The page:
As one can imaging right after the turmoil of war, the availability of qualified teachers was limited. I had the misfortune of getting one of the marginally qualified teachers. In class he frequently resorted to teaching via sloganeering. That is, he would shout out a slogan and we would dutifully holler out the appropriate response. One time when he shouted, "Is Jiang Jie She (Chiang Kai Shek) the greatest leader?" Everyone duly responded with "yes," which of course was the expected answer. Alas, I wasn't paying attention and said "no!" It was strictly unintentional; I could not know enough to intend otherwise.

"Who said that," the teacher asked. "Gu Ping Shan, (my Chinese name) you are a han jian!" "Han jian, han jian," my classmates immediately chanted in unison. That unfortunate "nick name" stuck. I was relentlessly teased by my fellow students, whenever they saw me, or so it seemed at the time. I lost interest in going to school and my report card reflected this change.

When my mother found out about it, she was quite upset that a teacher could be so irresponsible and cruel. She arranged for me to transfer to another school, and I stayed behind to repeat fifth grade again. School was enjoyable once more and I completed the rest of my elementary school education without further incident. The biggest disappointment of my life up to leaving China was when a mistake was made in my name appearing in my grade school diploma. The diploma had to be sent back to the Education Ministry in Nanking for correction. That was June, 1949. The Nationalist government was on the verge of collapse and my family and I were about to leave China to rejoin my father in Seattle. Though I was to earn a number of diplomas later in life, I never have forgotten the disappointment of not getting this colorful and very official looking document that would have been my first.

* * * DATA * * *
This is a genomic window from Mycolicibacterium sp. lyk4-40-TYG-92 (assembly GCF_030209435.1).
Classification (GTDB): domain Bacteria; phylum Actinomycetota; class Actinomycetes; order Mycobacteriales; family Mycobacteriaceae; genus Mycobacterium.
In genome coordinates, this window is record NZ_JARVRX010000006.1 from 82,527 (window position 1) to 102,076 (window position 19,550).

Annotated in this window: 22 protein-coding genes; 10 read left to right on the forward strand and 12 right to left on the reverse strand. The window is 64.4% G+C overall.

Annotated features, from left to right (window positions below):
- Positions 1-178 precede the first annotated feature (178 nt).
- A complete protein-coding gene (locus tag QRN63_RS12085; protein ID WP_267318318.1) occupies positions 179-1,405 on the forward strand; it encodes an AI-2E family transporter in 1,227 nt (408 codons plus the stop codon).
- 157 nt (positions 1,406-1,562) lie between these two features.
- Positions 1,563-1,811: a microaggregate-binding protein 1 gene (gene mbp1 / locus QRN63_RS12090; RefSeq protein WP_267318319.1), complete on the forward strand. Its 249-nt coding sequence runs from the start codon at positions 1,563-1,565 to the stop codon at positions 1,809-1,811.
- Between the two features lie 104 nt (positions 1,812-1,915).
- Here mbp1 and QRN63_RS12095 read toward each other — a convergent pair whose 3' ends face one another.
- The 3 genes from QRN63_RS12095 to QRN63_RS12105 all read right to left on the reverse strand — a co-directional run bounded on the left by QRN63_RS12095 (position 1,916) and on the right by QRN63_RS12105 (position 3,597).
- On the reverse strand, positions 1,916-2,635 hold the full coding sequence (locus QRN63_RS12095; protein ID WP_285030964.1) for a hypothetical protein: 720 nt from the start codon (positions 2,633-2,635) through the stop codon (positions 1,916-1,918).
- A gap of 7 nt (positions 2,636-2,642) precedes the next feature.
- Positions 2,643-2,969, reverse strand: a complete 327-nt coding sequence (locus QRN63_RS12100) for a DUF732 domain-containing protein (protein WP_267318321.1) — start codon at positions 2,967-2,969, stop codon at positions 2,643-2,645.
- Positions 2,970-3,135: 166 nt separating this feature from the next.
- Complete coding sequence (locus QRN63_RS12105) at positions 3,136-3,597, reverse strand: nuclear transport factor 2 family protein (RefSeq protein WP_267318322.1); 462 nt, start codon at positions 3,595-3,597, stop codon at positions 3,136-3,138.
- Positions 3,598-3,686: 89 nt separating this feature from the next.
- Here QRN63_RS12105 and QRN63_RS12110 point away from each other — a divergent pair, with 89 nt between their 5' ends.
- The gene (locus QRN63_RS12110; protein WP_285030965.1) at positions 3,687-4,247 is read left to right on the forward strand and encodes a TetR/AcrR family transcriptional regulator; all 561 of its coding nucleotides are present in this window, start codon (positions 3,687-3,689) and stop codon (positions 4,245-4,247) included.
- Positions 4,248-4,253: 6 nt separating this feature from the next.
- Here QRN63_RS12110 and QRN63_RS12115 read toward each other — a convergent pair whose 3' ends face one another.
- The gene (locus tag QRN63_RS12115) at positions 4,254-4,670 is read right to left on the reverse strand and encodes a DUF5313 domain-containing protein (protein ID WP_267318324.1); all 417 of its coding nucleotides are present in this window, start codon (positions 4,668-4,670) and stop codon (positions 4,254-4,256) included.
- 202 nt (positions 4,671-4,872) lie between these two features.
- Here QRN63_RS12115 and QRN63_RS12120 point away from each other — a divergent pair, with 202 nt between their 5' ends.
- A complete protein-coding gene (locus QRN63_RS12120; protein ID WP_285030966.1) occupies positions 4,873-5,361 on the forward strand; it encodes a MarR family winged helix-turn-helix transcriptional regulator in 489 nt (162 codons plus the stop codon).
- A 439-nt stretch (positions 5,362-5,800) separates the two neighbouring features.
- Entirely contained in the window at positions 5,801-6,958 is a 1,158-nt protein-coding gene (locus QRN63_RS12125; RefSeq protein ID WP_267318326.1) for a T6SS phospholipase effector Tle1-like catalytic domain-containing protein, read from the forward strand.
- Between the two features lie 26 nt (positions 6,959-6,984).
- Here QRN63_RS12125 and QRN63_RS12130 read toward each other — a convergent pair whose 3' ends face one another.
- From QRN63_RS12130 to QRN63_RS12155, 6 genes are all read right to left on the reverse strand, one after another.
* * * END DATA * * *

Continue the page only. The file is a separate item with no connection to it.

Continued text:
When my father was selected to go abroad for further education after World War II, he was among a select and fortunate group. It was the dream of virtually every Chinese university graduate to go to the West, especially the U.S., for additional academic training. His dream delayed by the War was about to be realized. Although this meant being separated from his family for an extended period of time, it was a price he and others like him paid without hesitation. In China, this attitude still prevails today.

It took my father two tries to leave China. The first time he reached Shanghai, the port of embarkation, he couldn't pass the physical required to obtain the U.S. visa for some rather arbitrary reasons. His disappointment coupled with the helpless feeling of not being in control of one's life led to a nervous breakdown and severe illness. He ended up convalescing at the home of his younger brother and wife in Shanghai for sometime. When he recovered enough to return to Amoy, he was subdued and quiet. I remember that he brought back the biggest white rubber ball that I had ever seen up to then. He also brought me translations of Kipling's "Jungle Book" and "Emil and the Detective." The books he told me were gifts from my uncle in Shanghai, a modern metropolis where it was possible to get such balls and fascinating books.

After my father got to Seattle, he would include money in the letters he wrote to my mother. The U.S. currency kept us alive during a period of increasing instability. Thanks to runaway inflation, the Chinese currency had no value. The government kept adding zeros to the bills and then changing the standard from silver to gold to no avail. The people had lost complete confidence. My mother would change enough U.S. dollars for us to get by. We could even afford to go to movies and my first introduction to things American was C ration chocolates and Tarzan movies.

I cannot explain why certain childhood memories stay with us all our lives while others are forgotten. The above are some of the "highlights" that I can recall of my childhood in China.